Should we be concerned?

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Should we be concerned?

Post by Beerman » Wed Jun 12, 2019 12:55 pm

Not sure this is allowed but it caught my eye and is something I've been thinking about for awhile for those in smaller towns.
And, though Cox is much bigger than this company and has their hands in other pies, I am now seeing the older generation dropping cable and sticking to streaming. ... f-october/

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Re: Should we be concerned?

Post by NedS » Wed Jun 12, 2019 1:35 pm

I think that says more about how few people there are in Montana than how many people aren't watching cable TV ;)

(no offense to the find people of Montana)

Besides, HDHomeRun welcomes cord cutters.

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Re: Should we be concerned?

Post by gtb » Wed Jun 12, 2019 1:56 pm

This is actually old news (in the various industry forum discussions).

It is also much more of a small provider thing today. It costs a lot of money (to acquire and upgrade and maintain) the equipment to service TV customers, and a lot (and a lot and a lot) of money to negotiate with content providers, and the small providers can't get a break on content itself.

The big boys (and gals) can afford to do all those things at scale with heavy discounts because they are spending huge amounts of money. That does not mean they are immune to the entire cord shaving experience, but they have their plans and their future pricing strategies (which are also discussed, sometimes a bit indirectly, at the industry events).

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Re: Should we be concerned?

Post by Mediaman » Wed Jun 12, 2019 1:59 pm

naw... this is a legacy telephone company that added TV service [not sure if it is iptv but suspect], not a broadcaster. They can still provide the landline phone and internet. Once they are no longer in service they might ally with a dish service?

They do not have enough buying power in the TV sector even if it was the whole state vs Charter or satellite. I know a city with maybe 300K that use its TV service but are finding it harder to justify the service and not able to compete with Comcast on channels or cost and they may be forced out. I think Charter has most of cable service in Montana and the rest would be satellite. Then broadcast which may see a resurgence once 3.0 4K broadcasting finally makes it too Montana. The cord cutting I see has a small group that rebound to cable or dish subscribing. Many times due to piece meal pricing costs or lack of access to a specific channel with the maker of the system they got and whether a stick or stb. There are quite a few that are willing to give up a channel or two as long as it is not a must see for them.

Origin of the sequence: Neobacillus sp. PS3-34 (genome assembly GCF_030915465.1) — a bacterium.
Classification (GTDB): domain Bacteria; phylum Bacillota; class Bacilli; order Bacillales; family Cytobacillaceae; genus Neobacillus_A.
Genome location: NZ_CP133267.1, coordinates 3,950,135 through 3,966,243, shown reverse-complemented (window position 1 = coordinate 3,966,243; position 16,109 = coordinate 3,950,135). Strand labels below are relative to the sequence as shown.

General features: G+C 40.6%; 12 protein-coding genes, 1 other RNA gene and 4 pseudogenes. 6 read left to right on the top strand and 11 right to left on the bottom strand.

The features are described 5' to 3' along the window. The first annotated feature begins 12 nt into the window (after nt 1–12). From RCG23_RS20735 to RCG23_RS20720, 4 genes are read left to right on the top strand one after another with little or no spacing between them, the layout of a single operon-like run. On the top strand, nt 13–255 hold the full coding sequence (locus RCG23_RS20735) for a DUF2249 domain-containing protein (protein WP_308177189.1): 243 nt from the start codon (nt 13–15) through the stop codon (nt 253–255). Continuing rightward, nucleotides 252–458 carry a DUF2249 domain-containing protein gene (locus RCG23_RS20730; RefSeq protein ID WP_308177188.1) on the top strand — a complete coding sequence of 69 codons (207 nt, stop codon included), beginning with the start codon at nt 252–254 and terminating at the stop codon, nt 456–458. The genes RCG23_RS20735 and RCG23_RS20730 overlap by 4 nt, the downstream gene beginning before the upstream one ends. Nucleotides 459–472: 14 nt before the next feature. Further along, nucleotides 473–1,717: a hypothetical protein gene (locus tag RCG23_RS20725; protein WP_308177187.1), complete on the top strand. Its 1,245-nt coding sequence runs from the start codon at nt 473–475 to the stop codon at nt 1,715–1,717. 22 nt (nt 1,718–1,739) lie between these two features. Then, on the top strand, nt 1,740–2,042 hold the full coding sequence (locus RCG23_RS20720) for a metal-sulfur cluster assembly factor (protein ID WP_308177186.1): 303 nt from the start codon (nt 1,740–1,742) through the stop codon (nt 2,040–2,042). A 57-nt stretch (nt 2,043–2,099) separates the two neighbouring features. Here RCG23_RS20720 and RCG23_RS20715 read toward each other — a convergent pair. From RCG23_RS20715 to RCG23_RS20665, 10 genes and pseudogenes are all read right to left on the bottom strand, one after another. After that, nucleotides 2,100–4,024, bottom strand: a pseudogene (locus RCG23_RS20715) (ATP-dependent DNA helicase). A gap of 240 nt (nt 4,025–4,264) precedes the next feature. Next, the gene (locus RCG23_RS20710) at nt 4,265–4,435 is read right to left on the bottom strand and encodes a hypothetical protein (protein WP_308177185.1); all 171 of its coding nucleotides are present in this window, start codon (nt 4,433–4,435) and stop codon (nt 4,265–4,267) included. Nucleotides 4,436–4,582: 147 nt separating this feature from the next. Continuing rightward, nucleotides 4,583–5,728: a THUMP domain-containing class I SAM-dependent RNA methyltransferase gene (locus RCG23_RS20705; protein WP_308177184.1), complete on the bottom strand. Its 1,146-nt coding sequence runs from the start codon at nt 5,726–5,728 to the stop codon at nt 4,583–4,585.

I do not even think you could co-op all the small local systems as one group and find any way to compete with the majors anymore.

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Re: Should we be concerned?

Post by Beerman » Wed Jun 12, 2019 2:15 pm

We have only 1 choice for true cable and it's Cox. They go up an average of about $15 a year (after they try and increase to $35 and you argue with them that the increase is ridiculous). But, if you drop cable and stream, they only give you 1tb of data and many that I know go above that every single month. I guess I understand where they're coming from.
But, the writing is on the wall. I can't see anything in the not so distant future except for streaming. I do think cable as we know if it in it's final stages of cancer.

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Re: Should we be concerned?

Post by demonrik » Thu Jun 13, 2019 11:28 am

Am also on Cox and I stream everything..
1TB is enough for me, but will vary depending on house hold.
I did a quick spreadsheet some time back looking at num hours the household watches average streaming content (~6Mbps - 2.7GB/hr) and premium (~18Mbps - 8.1GB/hr).
With a 2 sets each running 5 hours of average and 3 hours premium - 1TB cap gives me 132 days of streaming!

But overall - I think the trend is 100% going to be for cable to move away from QAM (or at least reduce the service over it) and go all in IP. Trying to do 4K is extremely expensive, and with changing habits of consumption it's just going to get more and more troublesome. Better to free up the B/W for data and move completely to an IP solution. Good news in US is the FCC killed off the restrictions on providers so they can provide their own content over IP and prioritize it, not charge for it (CAP and data fees), etc..
The large guys will be able to play in the market much better, and then likely be able to rebrand/resell to the smaller cable providers too.

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